play: (Rabbit, Enemy) = (Rabbit(-17,3),EnemyP(41,35,91,2,Scuba Argentine))

Aw. You can see that toString is not ideal. We’ll get back to that, and the names. For now, replay the match until rabbit survives a round. play is the only variable in this game, so that it can be updated and reused with each turn.

scala> play = Rabbit / ScubaArgentine
[You hit with 2 points of damage!]
EnemyP(44,35,91,2,Scuba Argentine)
[Your enemy hit with 0 points of damage!]
play: (Rabbit, Enemy) = (Rabbit(10,3),EnemyP(44,35,91,2,Scuba Argentine))

Now we’re talking. And to play the next turn:

scala> play = play._1 % play._2


scala> play = play match { case (r, e) => r % e }

And so on! (The interpreter’s input history is helpful.) Now for the evil DwemthysList.

// is-NOT-a-list-but-*has*-one and that will have to do
class DwemthysList(head: Enemy, tail: List[Enemy]) extends EnemyP(
    head.life, head.strength, head.charisma, head.weapon, head.name) {

  override def copy(life: Int) =
    if (life <= 0) {
      if (tail.isEmpty) {
        println("[Whoa.  You decimated Dwemthy's Array!]")
      } else {
        printf("[Get ready. %s has emerged.]\n", tail.head.name)
        new DwemthysList(tail.head, tail.tail)
    } else new DwemthysList(head.copy(life), tail)

// but can-construct-as-a-list!
implicit def list2dwemthy(list: List[Enemy]) = new DwemthysList(list.head, list.tail)

The awesome dynamicy implicit was J. I.’s idea.

That list2dwemthy will turn a regular list into a DwemthysList whenever one is required. And finally, code is data or whatever.

object IndustrialRaverMonkey extends Critter {
  val life = 46
  val strength = 35
  val charisma = 91
  val weapon = 2
  val name = "IndustrialRaverMonkey"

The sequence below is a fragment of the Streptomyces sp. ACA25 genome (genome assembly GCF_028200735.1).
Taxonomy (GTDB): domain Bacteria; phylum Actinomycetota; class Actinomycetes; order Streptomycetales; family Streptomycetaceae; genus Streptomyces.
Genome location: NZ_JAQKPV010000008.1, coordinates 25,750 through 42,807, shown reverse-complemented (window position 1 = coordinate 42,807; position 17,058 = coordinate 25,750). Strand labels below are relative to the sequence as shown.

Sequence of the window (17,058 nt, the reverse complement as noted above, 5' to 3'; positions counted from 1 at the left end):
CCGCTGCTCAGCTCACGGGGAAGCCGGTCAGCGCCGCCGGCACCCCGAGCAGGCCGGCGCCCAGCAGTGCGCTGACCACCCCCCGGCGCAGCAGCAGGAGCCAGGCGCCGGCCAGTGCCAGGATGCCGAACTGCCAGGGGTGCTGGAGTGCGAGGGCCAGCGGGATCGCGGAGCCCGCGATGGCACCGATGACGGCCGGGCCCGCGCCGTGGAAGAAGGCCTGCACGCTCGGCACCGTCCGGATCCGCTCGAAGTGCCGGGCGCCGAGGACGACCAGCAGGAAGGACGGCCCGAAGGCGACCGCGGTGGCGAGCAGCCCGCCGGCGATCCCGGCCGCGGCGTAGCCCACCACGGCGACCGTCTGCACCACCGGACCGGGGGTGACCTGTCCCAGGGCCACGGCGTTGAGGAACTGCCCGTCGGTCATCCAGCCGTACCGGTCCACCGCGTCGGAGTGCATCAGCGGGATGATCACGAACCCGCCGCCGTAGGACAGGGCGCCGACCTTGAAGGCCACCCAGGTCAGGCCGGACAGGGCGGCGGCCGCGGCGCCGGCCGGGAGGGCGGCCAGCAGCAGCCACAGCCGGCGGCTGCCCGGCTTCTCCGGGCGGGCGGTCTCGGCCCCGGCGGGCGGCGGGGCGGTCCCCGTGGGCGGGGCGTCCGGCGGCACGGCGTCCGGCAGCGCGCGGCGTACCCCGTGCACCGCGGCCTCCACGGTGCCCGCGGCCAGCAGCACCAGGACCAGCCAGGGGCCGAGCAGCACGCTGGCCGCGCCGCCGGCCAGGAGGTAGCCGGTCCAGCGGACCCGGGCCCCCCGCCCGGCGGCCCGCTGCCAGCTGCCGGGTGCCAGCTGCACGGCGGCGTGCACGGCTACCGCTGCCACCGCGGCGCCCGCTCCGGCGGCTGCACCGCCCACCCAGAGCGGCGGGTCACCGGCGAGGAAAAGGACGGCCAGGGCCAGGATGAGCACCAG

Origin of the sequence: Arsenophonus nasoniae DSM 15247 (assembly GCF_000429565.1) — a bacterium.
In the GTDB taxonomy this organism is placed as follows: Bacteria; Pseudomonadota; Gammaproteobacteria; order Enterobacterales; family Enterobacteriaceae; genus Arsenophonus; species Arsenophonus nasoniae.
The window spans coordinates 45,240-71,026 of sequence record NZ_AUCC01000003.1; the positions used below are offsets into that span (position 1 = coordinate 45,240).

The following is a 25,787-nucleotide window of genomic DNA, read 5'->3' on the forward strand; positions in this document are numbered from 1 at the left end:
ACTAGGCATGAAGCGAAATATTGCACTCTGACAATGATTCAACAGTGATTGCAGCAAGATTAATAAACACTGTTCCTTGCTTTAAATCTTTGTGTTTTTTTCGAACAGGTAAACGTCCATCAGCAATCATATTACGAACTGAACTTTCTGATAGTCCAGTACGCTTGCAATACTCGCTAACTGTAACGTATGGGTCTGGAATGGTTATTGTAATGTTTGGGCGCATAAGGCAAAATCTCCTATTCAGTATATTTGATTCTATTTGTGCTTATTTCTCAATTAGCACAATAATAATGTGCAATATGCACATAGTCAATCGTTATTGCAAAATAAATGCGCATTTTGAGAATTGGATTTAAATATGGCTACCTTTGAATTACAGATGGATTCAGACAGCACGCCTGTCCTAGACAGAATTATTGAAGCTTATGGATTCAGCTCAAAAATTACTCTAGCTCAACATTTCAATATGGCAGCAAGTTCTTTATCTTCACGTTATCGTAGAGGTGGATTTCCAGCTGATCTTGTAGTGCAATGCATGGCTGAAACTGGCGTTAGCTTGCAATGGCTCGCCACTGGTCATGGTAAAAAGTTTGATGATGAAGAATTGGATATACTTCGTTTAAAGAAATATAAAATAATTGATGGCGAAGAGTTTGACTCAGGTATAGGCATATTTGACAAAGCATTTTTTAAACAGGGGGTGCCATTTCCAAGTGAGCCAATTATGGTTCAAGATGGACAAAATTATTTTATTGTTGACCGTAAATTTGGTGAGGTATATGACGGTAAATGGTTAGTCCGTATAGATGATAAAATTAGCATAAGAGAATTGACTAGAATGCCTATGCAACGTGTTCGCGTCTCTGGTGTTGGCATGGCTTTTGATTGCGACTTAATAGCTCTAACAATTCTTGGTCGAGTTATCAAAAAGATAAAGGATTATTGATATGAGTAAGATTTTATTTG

object DwarvenAngel extends Critter {
  val life = 540
  val strength = 6
  val charisma = 144
  val weapon = 50
  val name = "DwarvenAngel"

object AssistantViceTentacleAndOmbudsman extends Critter {
  val life  = 320
  val strength = 6
  val charisma = 144
  val weapon = 50
  val name = "AssistantViceTentacleAndOmbudsman"

object TeethDeer extends Critter {
  val life = 655
  val strength = 192
  val charisma = 19
  val weapon = 109
  val name = "TeethDeer"

object IntrepidDecomposedCyclist extends Critter {
  val life  = 901
  val strength = 560
  val charisma = 422
  val weapon = 105
  val name = "IntrepidDecomposedCyclist"

object Dragon extends Critter {
  val life = 1340     // tough scales
  val strength = 451  // bristling veins
  val charisma = 1020 // toothy smile
  val weapon = 939    // fire breath
  val name = "Dragon"

val dwlist = List(IndustrialRaverMonkey,

Now you can attack the list.

scala> var play = Rabbit / dwlist

Maybe you will win—anything is possible! Hint, try not to forget the game is played in a programming environment. Dwemthy didn’t say anything about writing recursive functions, so, why not. Simple algorithms have been known to get to the dragon, but probably can’t beat him without overflowing int. Yeah it’s that serious.